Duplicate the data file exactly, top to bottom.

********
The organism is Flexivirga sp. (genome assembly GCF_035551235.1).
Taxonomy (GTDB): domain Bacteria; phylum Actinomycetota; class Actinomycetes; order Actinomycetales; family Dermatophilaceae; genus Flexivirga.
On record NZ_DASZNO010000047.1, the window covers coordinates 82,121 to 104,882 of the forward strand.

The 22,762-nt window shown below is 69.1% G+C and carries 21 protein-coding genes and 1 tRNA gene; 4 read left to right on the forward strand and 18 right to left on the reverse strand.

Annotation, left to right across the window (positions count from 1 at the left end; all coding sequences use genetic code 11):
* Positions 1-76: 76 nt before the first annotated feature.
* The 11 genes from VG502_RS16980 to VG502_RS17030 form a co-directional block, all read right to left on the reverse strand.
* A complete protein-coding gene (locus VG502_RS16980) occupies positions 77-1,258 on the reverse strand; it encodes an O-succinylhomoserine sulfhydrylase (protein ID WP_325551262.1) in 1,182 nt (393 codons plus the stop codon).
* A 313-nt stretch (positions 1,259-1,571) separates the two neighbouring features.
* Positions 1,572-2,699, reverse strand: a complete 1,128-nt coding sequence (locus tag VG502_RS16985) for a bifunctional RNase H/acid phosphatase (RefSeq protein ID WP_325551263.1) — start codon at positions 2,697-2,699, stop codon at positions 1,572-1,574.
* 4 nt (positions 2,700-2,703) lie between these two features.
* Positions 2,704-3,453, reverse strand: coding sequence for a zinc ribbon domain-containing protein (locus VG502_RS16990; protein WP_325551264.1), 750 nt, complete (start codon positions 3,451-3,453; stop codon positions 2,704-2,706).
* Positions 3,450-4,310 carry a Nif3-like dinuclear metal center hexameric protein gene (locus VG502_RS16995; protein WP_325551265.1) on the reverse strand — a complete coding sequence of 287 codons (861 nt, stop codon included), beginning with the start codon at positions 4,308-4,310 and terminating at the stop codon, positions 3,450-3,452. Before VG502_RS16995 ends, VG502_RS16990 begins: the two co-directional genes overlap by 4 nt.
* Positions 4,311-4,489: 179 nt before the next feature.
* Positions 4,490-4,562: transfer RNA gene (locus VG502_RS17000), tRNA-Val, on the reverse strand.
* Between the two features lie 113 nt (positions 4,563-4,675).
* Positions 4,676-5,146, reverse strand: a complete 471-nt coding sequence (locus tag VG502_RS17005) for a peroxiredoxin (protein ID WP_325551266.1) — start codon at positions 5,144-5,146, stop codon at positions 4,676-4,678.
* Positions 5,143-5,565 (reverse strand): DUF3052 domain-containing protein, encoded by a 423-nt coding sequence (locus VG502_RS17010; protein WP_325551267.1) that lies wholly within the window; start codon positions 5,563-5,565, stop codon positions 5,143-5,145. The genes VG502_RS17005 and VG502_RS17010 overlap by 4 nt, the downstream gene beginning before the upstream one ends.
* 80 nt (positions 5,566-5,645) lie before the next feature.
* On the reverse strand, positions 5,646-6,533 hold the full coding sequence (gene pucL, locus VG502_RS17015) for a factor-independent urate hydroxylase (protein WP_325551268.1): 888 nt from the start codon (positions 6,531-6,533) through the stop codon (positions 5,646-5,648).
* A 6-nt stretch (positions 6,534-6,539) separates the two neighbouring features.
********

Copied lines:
The organism is Flexivirga sp. (genome assembly GCF_035551235.1).
Taxonomy (GTDB): domain Bacteria; phylum Actinomycetota; class Actinomycetes; order Actinomycetales; family Dermatophilaceae; genus Flexivirga.
On record NZ_DASZNO010000047.1, the window covers coordinates 82,121 to 104,882 of the forward strand.

The 22,762-nt window shown below is 69.1% G+C and carries 21 protein-coding genes and 1 tRNA gene; 4 read left to right on the forward strand and 18 right to left on the reverse strand.

Annotation, left to right across the window (positions count from 1 at the left end; all coding sequences use genetic code 11):
* Positions 1-76: 76 nt before the first annotated feature.
* The 11 genes from VG502_RS16980 to VG502_RS17030 form a co-directional block, all read right to left on the reverse strand.
* A complete protein-coding gene (locus VG502_RS16980) occupies positions 77-1,258 on the reverse strand; it encodes an O-succinylhomoserine sulfhydrylase (protein ID WP_325551262.1) in 1,182 nt (393 codons plus the stop codon).
* A 313-nt stretch (positions 1,259-1,571) separates the two neighbouring features.
* Positions 1,572-2,699, reverse strand: a complete 1,128-nt coding sequence (locus tag VG502_RS16985) for a bifunctional RNase H/acid phosphatase (RefSeq protein ID WP_325551263.1) — start codon at positions 2,697-2,699, stop codon at positions 1,572-1,574.
* 4 nt (positions 2,700-2,703) lie between these two features.
* Positions 2,704-3,453, reverse strand: coding sequence for a zinc ribbon domain-containing protein (locus VG502_RS16990; protein WP_325551264.1), 750 nt, complete (start codon positions 3,451-3,453; stop codon positions 2,704-2,706).
* Positions 3,450-4,310 carry a Nif3-like dinuclear metal center hexameric protein gene (locus VG502_RS16995; protein WP_325551265.1) on the reverse strand — a complete coding sequence of 287 codons (861 nt, stop codon included), beginning with the start codon at positions 4,308-4,310 and terminating at the stop codon, positions 3,450-3,452. Before VG502_RS16995 ends, VG502_RS16990 begins: the two co-directional genes overlap by 4 nt.
* Positions 4,311-4,489: 179 nt before the next feature.
* Positions 4,490-4,562: transfer RNA gene (locus VG502_RS17000), tRNA-Val, on the reverse strand.
* Between the two features lie 113 nt (positions 4,563-4,675).
* Positions 4,676-5,146, reverse strand: a complete 471-nt coding sequence (locus tag VG502_RS17005) for a peroxiredoxin (protein ID WP_325551266.1) — start codon at positions 5,144-5,146, stop codon at positions 4,676-4,678.
* Positions 5,143-5,565 (reverse strand): DUF3052 domain-containing protein, encoded by a 423-nt coding sequence (locus VG502_RS17010; protein WP_325551267.1) that lies wholly within the window; start codon positions 5,563-5,565, stop codon positions 5,143-5,145. The genes VG502_RS17005 and VG502_RS17010 overlap by 4 nt, the downstream gene beginning before the upstream one ends.
* 80 nt (positions 5,566-5,645) lie before the next feature.
* On the reverse strand, positions 5,646-6,533 hold the full coding sequence (gene pucL, locus VG502_RS17015) for a factor-independent urate hydroxylase (protein WP_325551268.1): 888 nt from the start codon (positions 6,531-6,533) through the stop codon (positions 5,646-5,648).
* A 6-nt stretch (positions 6,534-6,539) separates the two neighbouring features.